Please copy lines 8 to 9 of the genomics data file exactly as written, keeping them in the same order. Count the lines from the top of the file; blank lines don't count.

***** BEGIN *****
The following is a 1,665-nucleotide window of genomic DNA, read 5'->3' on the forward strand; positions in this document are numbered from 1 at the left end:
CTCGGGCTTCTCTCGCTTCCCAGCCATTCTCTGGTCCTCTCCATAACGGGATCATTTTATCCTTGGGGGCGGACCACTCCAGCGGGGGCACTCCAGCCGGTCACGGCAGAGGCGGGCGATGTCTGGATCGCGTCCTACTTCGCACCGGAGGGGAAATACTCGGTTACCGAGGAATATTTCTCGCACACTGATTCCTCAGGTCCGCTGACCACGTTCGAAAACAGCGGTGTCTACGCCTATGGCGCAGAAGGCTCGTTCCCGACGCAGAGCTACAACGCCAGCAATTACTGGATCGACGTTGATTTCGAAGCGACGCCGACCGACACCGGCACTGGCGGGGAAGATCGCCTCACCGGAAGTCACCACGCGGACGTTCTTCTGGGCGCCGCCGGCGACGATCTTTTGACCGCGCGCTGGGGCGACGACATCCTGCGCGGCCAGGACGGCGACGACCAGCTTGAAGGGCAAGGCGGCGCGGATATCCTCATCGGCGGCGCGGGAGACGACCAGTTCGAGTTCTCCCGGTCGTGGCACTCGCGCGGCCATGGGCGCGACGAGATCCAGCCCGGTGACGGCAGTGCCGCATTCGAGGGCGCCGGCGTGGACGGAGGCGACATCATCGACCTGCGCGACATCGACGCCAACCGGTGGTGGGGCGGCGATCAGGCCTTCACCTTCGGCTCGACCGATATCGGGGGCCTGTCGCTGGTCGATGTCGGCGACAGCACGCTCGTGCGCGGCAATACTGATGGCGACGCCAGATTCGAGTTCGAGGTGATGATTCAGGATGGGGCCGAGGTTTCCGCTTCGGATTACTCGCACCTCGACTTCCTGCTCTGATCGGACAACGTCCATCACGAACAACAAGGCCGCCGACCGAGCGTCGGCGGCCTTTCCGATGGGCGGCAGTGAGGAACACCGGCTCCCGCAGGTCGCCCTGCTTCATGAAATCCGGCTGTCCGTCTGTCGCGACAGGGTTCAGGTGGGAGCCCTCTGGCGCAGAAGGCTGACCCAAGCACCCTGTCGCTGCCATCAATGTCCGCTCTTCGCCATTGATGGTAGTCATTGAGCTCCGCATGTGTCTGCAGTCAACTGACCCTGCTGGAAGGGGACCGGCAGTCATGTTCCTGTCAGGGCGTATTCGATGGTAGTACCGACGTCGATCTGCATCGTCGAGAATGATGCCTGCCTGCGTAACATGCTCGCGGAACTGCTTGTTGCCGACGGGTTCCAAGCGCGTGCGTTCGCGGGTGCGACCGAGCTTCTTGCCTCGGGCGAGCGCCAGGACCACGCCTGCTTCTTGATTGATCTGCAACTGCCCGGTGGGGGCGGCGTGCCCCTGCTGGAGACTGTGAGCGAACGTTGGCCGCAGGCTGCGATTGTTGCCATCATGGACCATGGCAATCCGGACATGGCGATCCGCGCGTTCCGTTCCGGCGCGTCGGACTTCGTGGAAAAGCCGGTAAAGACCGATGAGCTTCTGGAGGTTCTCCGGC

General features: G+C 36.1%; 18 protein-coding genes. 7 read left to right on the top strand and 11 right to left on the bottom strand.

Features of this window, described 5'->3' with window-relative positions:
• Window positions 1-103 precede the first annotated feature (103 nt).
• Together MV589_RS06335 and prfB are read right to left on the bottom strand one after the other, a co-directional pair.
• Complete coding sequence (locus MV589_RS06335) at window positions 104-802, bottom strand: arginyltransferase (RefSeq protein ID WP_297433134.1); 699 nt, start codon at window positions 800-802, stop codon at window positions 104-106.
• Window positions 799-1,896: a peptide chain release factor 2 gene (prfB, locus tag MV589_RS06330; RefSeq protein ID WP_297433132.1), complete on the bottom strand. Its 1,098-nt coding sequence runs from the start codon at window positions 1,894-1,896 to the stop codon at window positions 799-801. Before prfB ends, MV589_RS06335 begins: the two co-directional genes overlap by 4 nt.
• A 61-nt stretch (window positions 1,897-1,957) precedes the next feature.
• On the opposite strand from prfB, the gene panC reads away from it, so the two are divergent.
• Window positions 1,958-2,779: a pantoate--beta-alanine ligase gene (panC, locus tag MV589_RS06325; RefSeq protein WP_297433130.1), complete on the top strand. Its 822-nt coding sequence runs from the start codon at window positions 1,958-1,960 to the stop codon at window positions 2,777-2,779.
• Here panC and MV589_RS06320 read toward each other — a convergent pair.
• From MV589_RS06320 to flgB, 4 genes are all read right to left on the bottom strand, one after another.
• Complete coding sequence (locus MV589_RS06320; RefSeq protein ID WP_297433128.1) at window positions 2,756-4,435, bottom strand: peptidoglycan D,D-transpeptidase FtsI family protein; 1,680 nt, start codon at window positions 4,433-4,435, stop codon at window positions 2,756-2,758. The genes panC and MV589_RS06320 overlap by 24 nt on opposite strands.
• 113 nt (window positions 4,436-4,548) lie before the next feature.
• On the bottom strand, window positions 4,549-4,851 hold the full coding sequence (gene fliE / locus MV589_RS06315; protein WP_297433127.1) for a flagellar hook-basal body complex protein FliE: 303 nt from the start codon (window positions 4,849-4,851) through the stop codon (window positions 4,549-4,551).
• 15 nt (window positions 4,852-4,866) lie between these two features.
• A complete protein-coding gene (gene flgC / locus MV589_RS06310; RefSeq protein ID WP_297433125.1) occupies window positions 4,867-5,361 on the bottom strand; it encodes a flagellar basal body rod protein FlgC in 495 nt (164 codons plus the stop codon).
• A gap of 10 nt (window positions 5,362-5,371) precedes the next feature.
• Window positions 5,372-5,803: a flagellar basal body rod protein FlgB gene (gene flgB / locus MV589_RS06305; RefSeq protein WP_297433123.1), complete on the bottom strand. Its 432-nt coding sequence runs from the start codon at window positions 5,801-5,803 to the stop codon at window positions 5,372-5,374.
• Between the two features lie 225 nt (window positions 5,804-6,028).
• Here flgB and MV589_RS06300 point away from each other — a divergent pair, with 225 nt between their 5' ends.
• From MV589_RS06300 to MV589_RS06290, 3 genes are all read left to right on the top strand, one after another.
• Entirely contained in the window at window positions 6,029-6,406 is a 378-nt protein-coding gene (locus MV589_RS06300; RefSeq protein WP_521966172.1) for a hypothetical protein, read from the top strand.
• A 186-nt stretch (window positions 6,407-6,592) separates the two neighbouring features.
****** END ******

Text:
• Window positions 799-1,896: a peptide chain release factor 2 gene (prfB, locus tag MV589_RS06330; RefSeq protein ID WP_297433132.1), complete on the bottom strand. Its 1,098-nt coding sequence runs from the start codon at window positions 1,894-1,896 to the stop codon at window positions 799-801. Before prfB ends, MV589_RS06335 begins: the two co-directional genes overlap by 4 nt.
• A 61-nt stretch (window positions 1,897-1,957) precedes the next feature.